PALM BEACH COUNTY, Fla. — Florida Attorney General Ashley Moody is warning of an increase in moving scams during the summer months.
"We had to pay an extra $3,000 on the spot," Allen Abbott, who is from Chicago, told WPTV.
"They're taking advantage of vulnerable people," Jane Kline, who is from Texas, told WPTV.
Abbott and Kline are two of the many people who reached out to Contact 5 after recently hiring a moving broker based in Palm Beach County for a move across the country.
"I'm out $3,800. I don't have a mover. I'm trying to get my house on the market," Susan Van Handel in Wisconsin said.
Because the company is a broker, the actual move is outsourced to other companies in the area.
In each of the cases, Contact 5 has heard about how the broker gave the customer an initial estimate over the phone — without seeing their belongings — and then the price skyrocketed the day of the move.
"He redid the numbers and he said it's gonna cost you $27,000. So, we go from $5,000 to $16,000 to $27,000. I'm like, 'What?'" Kline said.
Cases like these have Attorney General Ashley Moody sounding an alarm.
She sent an alert earlier this week that contained some summer moving scam warning signs.
☀️Summer Scams Series☀️— AG Ashley Moody (@AGAshleyMoody) July 25, 2022
People are moving to Florida in droves, and many will spend the next few weeks relocating before the new school year begins.
Check out our new Consumer Alert to learn how to spot and avoid moving scams⬇️ https://t.co/D7xcrptidm pic.twitter.com/vIkxS9UAYF
"To avoid these types of moving scams, be cautious of low-ball sight unseen estimates," Moody said.
That's where the company gives you an estimate over the phone without actually seeing your belongings, meaning the actual cost of the service may increase exorbitantly on moving day.
Other common signs of moving scams that consumers should watch out for, according to Moody's office, include:
Speedy Estimates: Be wary of someone providing an estimate without going through closets, cabinets and other storage areas—they may be trying to offer a lower quote and then hold items hostage until more money is paid before delivering.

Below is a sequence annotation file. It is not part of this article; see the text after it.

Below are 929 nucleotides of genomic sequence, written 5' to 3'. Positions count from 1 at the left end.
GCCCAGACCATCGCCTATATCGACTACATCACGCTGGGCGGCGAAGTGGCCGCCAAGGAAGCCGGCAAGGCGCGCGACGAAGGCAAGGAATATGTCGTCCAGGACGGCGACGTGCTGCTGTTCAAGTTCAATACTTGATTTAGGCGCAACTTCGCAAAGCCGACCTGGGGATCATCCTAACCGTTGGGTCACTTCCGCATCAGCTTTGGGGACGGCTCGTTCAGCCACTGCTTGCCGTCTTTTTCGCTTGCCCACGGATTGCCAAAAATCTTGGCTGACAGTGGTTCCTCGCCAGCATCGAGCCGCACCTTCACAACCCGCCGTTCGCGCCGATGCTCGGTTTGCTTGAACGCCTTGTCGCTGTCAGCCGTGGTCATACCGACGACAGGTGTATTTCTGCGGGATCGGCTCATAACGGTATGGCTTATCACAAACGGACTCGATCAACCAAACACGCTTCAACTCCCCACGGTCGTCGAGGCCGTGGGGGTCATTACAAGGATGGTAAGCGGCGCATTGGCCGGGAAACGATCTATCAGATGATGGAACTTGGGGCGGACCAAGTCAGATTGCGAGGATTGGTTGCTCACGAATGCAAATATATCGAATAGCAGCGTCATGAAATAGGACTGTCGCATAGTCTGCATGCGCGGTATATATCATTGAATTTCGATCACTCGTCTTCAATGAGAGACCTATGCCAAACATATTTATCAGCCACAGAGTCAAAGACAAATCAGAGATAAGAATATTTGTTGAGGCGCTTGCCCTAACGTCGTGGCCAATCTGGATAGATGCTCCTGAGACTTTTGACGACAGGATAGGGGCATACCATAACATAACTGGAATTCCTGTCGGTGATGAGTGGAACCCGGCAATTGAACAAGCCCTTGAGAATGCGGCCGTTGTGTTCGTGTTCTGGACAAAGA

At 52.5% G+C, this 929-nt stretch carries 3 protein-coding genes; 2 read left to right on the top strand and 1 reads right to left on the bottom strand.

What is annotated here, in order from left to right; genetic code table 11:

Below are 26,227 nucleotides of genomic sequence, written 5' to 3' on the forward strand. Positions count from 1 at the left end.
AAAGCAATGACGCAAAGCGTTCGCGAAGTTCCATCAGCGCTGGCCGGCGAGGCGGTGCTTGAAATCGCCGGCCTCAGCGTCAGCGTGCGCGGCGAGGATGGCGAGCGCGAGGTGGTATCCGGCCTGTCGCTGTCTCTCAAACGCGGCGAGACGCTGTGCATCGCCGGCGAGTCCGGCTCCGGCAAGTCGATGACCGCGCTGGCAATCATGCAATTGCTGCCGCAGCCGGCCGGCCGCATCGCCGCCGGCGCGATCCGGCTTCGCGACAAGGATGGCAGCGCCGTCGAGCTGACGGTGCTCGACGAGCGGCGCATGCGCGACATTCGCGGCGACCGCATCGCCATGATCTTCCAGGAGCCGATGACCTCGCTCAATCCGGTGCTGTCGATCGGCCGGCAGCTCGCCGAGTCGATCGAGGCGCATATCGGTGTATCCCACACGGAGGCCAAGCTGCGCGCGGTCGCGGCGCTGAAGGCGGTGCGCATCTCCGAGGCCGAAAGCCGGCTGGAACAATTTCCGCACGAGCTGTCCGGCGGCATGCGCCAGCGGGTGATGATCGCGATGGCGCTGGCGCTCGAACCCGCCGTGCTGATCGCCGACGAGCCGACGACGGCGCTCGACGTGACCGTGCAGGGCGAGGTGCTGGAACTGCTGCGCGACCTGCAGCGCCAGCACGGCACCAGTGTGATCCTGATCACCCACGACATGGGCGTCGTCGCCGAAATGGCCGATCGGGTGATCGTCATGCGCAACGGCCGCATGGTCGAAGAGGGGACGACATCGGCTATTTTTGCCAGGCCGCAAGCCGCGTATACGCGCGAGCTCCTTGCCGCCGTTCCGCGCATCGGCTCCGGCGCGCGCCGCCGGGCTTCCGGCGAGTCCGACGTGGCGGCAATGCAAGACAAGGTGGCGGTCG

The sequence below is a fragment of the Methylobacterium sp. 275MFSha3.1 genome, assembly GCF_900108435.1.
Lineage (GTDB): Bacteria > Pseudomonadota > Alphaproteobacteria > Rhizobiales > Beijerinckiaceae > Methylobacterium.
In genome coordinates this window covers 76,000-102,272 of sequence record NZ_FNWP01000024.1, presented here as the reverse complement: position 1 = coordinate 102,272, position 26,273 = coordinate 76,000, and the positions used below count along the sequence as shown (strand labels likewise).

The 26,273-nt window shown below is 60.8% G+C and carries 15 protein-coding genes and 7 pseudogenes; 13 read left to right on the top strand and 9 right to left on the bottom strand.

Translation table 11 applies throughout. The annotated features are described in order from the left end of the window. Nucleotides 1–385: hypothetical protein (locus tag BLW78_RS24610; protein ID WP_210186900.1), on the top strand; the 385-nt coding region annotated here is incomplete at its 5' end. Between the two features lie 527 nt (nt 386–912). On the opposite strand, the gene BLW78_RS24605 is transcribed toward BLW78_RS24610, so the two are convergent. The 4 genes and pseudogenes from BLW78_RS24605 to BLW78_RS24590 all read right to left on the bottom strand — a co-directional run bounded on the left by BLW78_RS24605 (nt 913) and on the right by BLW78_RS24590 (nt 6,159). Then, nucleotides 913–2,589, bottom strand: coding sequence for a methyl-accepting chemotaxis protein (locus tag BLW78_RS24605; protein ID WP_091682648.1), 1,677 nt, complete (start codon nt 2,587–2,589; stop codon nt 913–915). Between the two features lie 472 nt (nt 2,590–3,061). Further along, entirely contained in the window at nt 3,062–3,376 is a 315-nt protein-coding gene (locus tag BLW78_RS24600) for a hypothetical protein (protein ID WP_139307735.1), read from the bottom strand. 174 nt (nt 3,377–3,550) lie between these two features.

Demanded Deposits: Understand that money is generally paid upon delivery of items, not before. If a company is demanding a deposit before the move, it may be a scam.
Business Name Changes: Do thorough research on a company before hiring — including asking for legally required information, like this federally required information packet that must be provided to consumers. Sham companies may not provide this information and change business names regularly to avoid being known as a fraudulent business.
Unexpected Fees: Make sure to ask about any potential fees that may arise before agreeing to pay. Although not always a scam, fees may be added on to moving costs for a variety of reasons. Moving companies could charge extra fees for consumers who live on a second floor or above, did not provide boxes or moving materials, and for other unforeseen obstacles.
Faulty or Unavailable Paperwork: Be sure to obtain all the proper paperwork and check for validity. If a company promises insurance, be sure to review the policies.
"We gave them pretty much the same exact amount of stuff in the original estimate, and we were told during the drive that our estimate went up from around $4,500 to $11,000," Abbott said.
Contact 5 is aware of two moving brokers in Palm Beach County that are using these tactics. We are not naming the companies for right now because we are still trying to track down the owners and give them a chance to speak with us.
Moody's office told Contact 5 that since January her office has received approximately 700 complaints about moving companies across the state, and 50 of those involve moving brokers in Palm Beach County.
Attorney General Moody announced in March a more than $20 million judgment in Broward County which secured a lifetime industry ban against a deceptive moving business operating several scams under multiple company names.